JerseyGirl, it sounds like you know in your heart what the answer is.

    For those suggesting online masters courses, I'll just add my two cents and say that in my experience, online classes wound up being a heavier workload than attending grad school at a brick and mortar university. I took a couple of classes online for prerequisites for my masters (I went to undergrad out of state), and for my extension in Students With Disabilities, and in my experience the online classes wound up being more busywork and assignments. You're not physically in the classroom, so you're required to post and respond to other people and submit a ton of things. While you don't have to physically be in class, I've found online courses to ironically take up more of my time. Just something to keep in mind :)
     
  14. Jerseygirlteach

    Jerseygirlteach Groupie

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    Actually, I'm leaning more towards doing it, possibly very slowly as Czacza suggested. But first I'll torture myself with a high degree of mom guilt and worry about job security. I just don't know if I can tolerate having a few classes stand between me and a substantially higher salary.
     
  15. myKroom

    myKroom Habitué

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    Jun 2, 2013

    My opinion, if you want, go get it!

    In most districts in my area it's more of a "last hired, first fired" kind of thing. Having your master's really doesn't affect whether you stay or go. For example, this year we are hiring two new teachers, both with master's degrees. If we make cuts next year (which we probably will) they will be the first to go!

    I do know that having your master's can make it harder to get a job too. I know, it sounds backwards, but some districts don't want to pay the money to have you.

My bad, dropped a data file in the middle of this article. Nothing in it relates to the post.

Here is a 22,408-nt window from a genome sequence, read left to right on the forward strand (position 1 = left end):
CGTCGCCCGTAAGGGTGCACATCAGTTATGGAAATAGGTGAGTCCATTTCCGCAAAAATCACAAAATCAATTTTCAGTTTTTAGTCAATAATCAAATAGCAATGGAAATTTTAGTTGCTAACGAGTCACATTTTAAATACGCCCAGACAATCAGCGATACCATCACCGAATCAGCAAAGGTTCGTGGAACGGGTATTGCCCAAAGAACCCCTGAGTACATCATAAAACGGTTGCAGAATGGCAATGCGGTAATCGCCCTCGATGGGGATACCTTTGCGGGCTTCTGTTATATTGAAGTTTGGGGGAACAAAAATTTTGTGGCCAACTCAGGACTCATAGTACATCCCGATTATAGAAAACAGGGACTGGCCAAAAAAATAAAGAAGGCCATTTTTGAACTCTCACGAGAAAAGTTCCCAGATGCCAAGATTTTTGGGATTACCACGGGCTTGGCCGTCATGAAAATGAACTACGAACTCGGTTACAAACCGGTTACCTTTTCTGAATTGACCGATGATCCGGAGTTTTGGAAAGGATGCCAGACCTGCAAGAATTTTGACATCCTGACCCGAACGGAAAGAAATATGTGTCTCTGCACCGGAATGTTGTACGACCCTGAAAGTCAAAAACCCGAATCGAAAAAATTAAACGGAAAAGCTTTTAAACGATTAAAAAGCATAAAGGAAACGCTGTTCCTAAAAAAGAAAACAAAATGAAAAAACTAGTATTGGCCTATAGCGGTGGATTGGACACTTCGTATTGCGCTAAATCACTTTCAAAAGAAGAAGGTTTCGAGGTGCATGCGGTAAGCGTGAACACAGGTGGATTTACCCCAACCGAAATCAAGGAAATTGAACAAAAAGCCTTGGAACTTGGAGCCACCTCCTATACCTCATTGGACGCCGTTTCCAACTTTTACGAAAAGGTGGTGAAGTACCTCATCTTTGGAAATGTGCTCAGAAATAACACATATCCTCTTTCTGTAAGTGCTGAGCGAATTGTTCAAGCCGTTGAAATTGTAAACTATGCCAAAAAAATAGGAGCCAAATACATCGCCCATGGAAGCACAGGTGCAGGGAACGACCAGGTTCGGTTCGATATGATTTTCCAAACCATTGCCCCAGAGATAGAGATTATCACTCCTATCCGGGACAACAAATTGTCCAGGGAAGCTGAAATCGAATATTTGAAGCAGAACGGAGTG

16. iteachbx

    iteachbx Enthusiast

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    Jun 2, 2013

    I think the whole "having your master's can be a bad thing" is the biggest myth out there. At least in NY- I'm not sure how it is in Jersey- you need your master's after a certain number of years anyway. I've never met anyone who had more trouble getting/keeping a job because they had their master's.
     
  17. Jerseygirlteach

    Jerseygirlteach Groupie

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    Yes, I do know that it's required in NY. This is not the case in NJ. I have heard people tell me that some districts do not want to pay more for someone with a master's, but I don't know if that's true. When I was hired at my current school, another teacher was hired with me and she has her master's. That's part of what gets to me. She's significantly younger than I am, was hired at the exact same time, does the same job, and makes considerably more money than I do. I don't begrudge her anything, but it gets to me that I could be making more...:unsure:
     
  18. Rhesus

    Rhesus Comrade

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    Jun 2, 2013

    I'm more worried about steps/years than the MA.
     
  19. km83

    km83 New Member

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    Jun 26, 2013

    I am sort of in the same boat but I don't have the family to worry about. I want to get my masters to get paid more and it will only take a year. I am going ahead and doing it and I think you should too because that extra money each year will make a big difference in the years to come!